1918 -The “Spanish Flu”: A Pandemic Named Without Origin - COVID-19 Clinical Trial
All About Pandemics

1918 -The “Spanish Flu”: A Pandemic Named Without Origin

Explore
    Add a header to begin generating the table of contents

    Imagine being introduced to a new virus when a World War has just begun. Sounds scary, right? This was the unfortunate reality many had to face during the 1918 influenza virus pandemic. 

    With over hundreds of thousands of soldiers being called to fight in the war, housing quarters were filled with thousands of soldiers housed per camp. As you could imagine, with so many people living closely together, the spread of illness began to grow with hundreds of soldiers experiencing flu like symptoms. The first report of the outbreak occurred in Fort Riley’s Camp Funston located in Kansas. This would be the first of many cases to follow. 

    To date, the virus has no known origin, with cases found first in Europe, the United States and Asia. You may have heard of some people calling the 1918 influenza pandemic the “Spanish flu.” however the flu did not originate in Spain.  

    So why was it called the Spanish flu? News coverage.  

    Madrid was the first to begin reporting the virus to the world. With Spain being a neutral country during the World War, they were able to cover the pandemic without censorship of information provided to the public. Unlike Spain, some countries shied away from the coverage of the virus, fearful of what backlash would be received with the illness spreading so quickly.   

    With soldiers moving from country to country, living in crowded quarters and traveling on overcrowded ships, the spread of the virus did not stop. Not only did the virus affect the lives of soldiers fighting, it also affected the lives of civilians back home who had contracted the virus and had to change their way of living. 

    With no drugs or vaccines approved to use there was no medical treatment to help treat the virus.  Patients were advised to begin taking Advil to help treat the symptoms they were experiencing. It is reported that patients were advised to take “toxic” doses of Advil, taking as much as 30 grams per day to treat their symptoms. 

    Hospitals began to be filled with patients, and eventually ran out of room. Private homes and schools became new outlets for doctors to house patients infected, with some needing assistance from students who were in medical school.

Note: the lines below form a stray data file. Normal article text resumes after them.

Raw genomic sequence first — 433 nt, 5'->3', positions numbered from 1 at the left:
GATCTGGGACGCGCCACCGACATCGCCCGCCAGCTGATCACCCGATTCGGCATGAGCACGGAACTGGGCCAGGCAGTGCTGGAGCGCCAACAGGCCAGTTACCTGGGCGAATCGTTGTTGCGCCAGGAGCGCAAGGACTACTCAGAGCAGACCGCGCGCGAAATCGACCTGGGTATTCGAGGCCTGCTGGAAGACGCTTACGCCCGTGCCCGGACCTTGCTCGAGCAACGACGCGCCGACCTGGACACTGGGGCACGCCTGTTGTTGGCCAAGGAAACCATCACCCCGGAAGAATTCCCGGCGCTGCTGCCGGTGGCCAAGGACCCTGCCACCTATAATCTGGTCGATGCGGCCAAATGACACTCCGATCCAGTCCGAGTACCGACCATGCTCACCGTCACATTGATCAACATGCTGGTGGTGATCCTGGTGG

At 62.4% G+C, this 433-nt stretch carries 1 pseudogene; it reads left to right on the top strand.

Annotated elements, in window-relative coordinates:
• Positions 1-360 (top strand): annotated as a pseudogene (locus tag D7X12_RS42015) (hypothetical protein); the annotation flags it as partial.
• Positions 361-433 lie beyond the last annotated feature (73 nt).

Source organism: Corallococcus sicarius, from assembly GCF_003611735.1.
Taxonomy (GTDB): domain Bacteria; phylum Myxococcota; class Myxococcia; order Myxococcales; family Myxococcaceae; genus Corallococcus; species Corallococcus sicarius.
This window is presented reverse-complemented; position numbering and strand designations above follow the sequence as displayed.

So, what could people do to help stop the spread? Protect themselves as best as they could. This included wearing masks and stopping hand to hand interaction such as shaking hands. Self-quarantine was also put into action, with many being asked to stay indoors and avoid public areas. The shutdown of public areas was also seen with the closing of schools, churches and theaters.  

    The virus continued to spread from 1918-1919. Approximately 500 million people became infected with the virus. That is one third of the world’s population. Over 50 million people worldwide lost their life to this deadly virus, with close to 700,000 deaths occurring the United States alone.  


    Sources

    • https://www.cdc.gov/flu/pandemic-resources/1918-pandemic-h1n1.html 
    • https://www.history.com/topics/world-war-i/1918-flu-pandemic 
    • Salicylates and Pandemic Influenza Mortality, 1918–1919 Pharmacology, Pathology, and Historic Evidence. Clinical Infectious Diseases. 
    • In 1918 Pandemic, Another Possible Killer: Aspirin. The New York Times. 
    • How the Horrific 1918 Flu Spread Across America. Smithsonian Magazine. 
    • What the Spanish Flu Debacle Can Teach Us About Coronavirus. Politico 
    • https://www.cdc.gov/flu/pandemic-resources/1918-commemoration/pandemic-timeline-1918.htm 
    • https://www.cdc.gov/flu/pandemic-resources/1918-pandemic-h1n1.html 
    Share this:
    Share on facebook
    Facebook
    Share on twitter
    Twitter
    Share on linkedin
    LinkedIn
    Share on reddit
    Reddit
    Share on email
    Email
    Scroll to Top

    Your choice regarding cookies on this site

    We use cookies to optimize site functionality and give you the best experience. Necessary cookies enable core functionality. The website cannot function properly without these cookies and can only be disabled by changing your browser preferences.

    For more detailed information on the cookies we use, please check our Privacy Policy.

    By continuing to access this website you are giving us consent to collect cookies.

    Want to stay informed?

    With an ever-changing situation like COVID-19, it’s important to stay as tuned in as possible. Submit your information below so we can send you periodic updates.